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What Will Your Legacy Be? Celebrating Over a Decade as a Literacy Specialist

This week represented a turning point in my professional life.  I said goodbye to a job I have had for over a decade.  However, it’s not quite right to describe it as just a job.  I know that the fellow literacy specialists in my PLN will agree with me when I describe it as a passion, a way of life.

I created this blog to celebrate books and the way they connect us as teachers, students, and human beings.  I have always celebrated and will continue to celebrate reading.  But I always wonder… are my students becoming REAL readers?  Do they have a connection with books that will last long after I am gone from their daily lives?

As the goodbye cards began to appear on my desk, I was so proud to see a theme emerge. From teachers, from parents, and from the kids. I think the theme will be evident from the pictures below.IMG_5224-0IMG_5214-0

One of the things I love best about being a literacy specialist is that teachers often ask for advice for read-alouds.  I’ve been able to recommend The One and Only Ivan, Rump, Wonder, Along Came Spider, Out of My Mind, The Honest Truth, Each Kindness, Freedom Summer, and many, many others over the years.

One of my recent suggestions was One for the Murphy’s, a book that really touched kids’ hearts. This clever 5th grader used a One for the Murphy’s theme to create this good-bye card for me.  The best part is the picture of me holding a “Book of Books,” which represents all of the recommendations I’ve handed out over the years. Now, I have never taught this particular student, but I have taught her teacher. Today, I can celebrate the far-reaching influence that literacy specialists have.IMG_5219-0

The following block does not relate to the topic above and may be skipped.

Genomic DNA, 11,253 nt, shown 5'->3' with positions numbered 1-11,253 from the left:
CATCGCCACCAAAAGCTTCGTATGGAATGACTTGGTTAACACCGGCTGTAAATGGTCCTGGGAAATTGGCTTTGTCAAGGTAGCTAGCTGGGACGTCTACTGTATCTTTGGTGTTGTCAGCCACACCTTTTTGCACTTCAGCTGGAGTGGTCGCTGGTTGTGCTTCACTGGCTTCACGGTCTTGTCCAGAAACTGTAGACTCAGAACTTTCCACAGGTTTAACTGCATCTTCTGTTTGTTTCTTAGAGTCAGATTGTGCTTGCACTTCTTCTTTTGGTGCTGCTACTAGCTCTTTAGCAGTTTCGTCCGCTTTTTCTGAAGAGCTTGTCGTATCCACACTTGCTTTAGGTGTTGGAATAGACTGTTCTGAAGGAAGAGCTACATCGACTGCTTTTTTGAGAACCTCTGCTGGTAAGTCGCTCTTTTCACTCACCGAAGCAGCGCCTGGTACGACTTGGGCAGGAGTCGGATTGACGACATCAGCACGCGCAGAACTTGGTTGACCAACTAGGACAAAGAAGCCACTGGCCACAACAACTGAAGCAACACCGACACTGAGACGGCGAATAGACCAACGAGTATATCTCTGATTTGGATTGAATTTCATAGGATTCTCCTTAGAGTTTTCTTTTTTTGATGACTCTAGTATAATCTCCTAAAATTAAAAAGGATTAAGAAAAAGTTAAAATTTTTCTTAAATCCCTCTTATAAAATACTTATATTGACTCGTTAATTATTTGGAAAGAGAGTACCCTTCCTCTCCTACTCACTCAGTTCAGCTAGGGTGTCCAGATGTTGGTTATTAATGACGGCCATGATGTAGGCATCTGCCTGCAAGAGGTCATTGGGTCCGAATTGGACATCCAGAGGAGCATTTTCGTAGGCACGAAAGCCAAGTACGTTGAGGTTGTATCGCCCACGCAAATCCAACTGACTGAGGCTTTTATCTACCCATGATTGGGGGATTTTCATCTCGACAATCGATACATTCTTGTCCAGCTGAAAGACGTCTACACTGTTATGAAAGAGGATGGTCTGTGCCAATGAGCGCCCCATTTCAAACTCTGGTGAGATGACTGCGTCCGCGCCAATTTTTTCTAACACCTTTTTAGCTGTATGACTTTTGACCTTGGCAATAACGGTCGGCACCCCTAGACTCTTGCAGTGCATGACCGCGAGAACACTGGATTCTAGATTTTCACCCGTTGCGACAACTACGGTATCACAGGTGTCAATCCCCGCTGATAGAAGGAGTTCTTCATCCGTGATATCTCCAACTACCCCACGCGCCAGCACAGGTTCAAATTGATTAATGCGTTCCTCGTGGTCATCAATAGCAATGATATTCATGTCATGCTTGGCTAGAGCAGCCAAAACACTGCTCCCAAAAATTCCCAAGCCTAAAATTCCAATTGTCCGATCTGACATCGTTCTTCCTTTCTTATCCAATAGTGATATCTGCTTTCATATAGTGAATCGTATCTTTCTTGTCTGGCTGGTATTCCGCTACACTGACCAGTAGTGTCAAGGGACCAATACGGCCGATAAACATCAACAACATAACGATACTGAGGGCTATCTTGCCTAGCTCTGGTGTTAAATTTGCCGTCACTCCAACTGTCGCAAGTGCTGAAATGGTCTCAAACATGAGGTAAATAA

One of the last moments that I had with students was a celebration of the progress they have made on their 40 Book Challenge.  As they were leaving, I invited them to take a book so that they could continue working toward their goals.  The response?  “Just ONE?”  As you can see from the picture, these students left with plenty to read. This is something else I will celebrate-  knowing that I have continuously put books in kids’ hands and hopefully inspired them to reach their reading goals.
IMG_5211I was also reminded of the influence we have as parents who model a love for reading. Today, for a class gift, I had to ask my eight year old son for a bit of advice that he would give his teacher who is expecting her first baby this month. He was on his way to practice, so I asked my husband to text me with his response. (Please excuse the poor grammar.  This is how we text!)

IMG_5262And so this is how I know that my legacy includes inspiring a love of reading. I see tracks of influence on the kids that I teach, the kids that are taught by teachers that I work with, and in my own children. Truly…something to celebrate.

CELEBRATE This Week: LIJoin the celebration every week on Ruth Ayres’ blog here.


4 responses »

  1. Susan,
    Your wondering: “are my students becoming REAL readers?” is one that plagues us huh? I can see your love of reading is reflecting back at you: from passionate book recommendations to such heartfelt letters of thanks. They will miss you dearly… Hoping your talents will go on to better other young readers!


  2. Did I miss something? What is next for you? Congratulations on your ten years but I am very curious where you are going to take your skill and grace next.


    • Thanks Carrie! I am not going too far. I’ll be working for my district’s central office. Hoping to continue to inspire a love for reading. I will miss being with kids every day, though.



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